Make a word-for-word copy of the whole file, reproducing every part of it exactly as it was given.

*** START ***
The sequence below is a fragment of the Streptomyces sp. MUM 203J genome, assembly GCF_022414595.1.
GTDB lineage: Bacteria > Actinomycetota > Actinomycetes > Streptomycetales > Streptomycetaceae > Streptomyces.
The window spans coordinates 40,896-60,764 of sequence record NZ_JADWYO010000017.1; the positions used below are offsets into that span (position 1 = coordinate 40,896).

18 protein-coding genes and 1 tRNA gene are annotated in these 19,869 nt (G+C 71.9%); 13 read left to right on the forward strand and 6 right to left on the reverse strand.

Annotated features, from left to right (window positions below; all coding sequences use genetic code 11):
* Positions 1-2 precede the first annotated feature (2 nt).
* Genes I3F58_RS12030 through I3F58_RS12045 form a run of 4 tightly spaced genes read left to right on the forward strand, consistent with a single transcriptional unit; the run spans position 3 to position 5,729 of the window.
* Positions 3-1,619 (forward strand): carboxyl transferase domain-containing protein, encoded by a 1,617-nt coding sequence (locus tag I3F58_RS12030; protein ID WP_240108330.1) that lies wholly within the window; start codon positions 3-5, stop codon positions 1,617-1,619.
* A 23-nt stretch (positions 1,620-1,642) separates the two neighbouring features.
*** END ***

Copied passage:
The sequence below is a fragment of the Streptomyces sp. MUM 203J genome, assembly GCF_022414595.1.
GTDB lineage: Bacteria > Actinomycetota > Actinomycetes > Streptomycetales > Streptomycetaceae > Streptomyces.
The window spans coordinates 40,896-60,764 of sequence record NZ_JADWYO010000017.1; the positions used below are offsets into that span (position 1 = coordinate 40,896).

18 protein-coding genes and 1 tRNA gene are annotated in these 19,869 nt (G+C 71.9%); 13 read left to right on the forward strand and 6 right to left on the reverse strand.

Annotated features, from left to right (window positions below; all coding sequences use genetic code 11):
* Positions 1-2 precede the first annotated feature (2 nt).
* Genes I3F58_RS12030 through I3F58_RS12045 form a run of 4 tightly spaced genes read left to right on the forward strand, consistent with a single transcriptional unit; the run spans position 3 to position 5,729 of the window.
* Positions 3-1,619 (forward strand): carboxyl transferase domain-containing protein, encoded by a 1,617-nt coding sequence (locus tag I3F58_RS12030; protein ID WP_240108330.1) that lies wholly within the window; start codon positions 3-5, stop codon positions 1,617-1,619.
* A 23-nt stretch (positions 1,620-1,642) separates the two neighbouring features.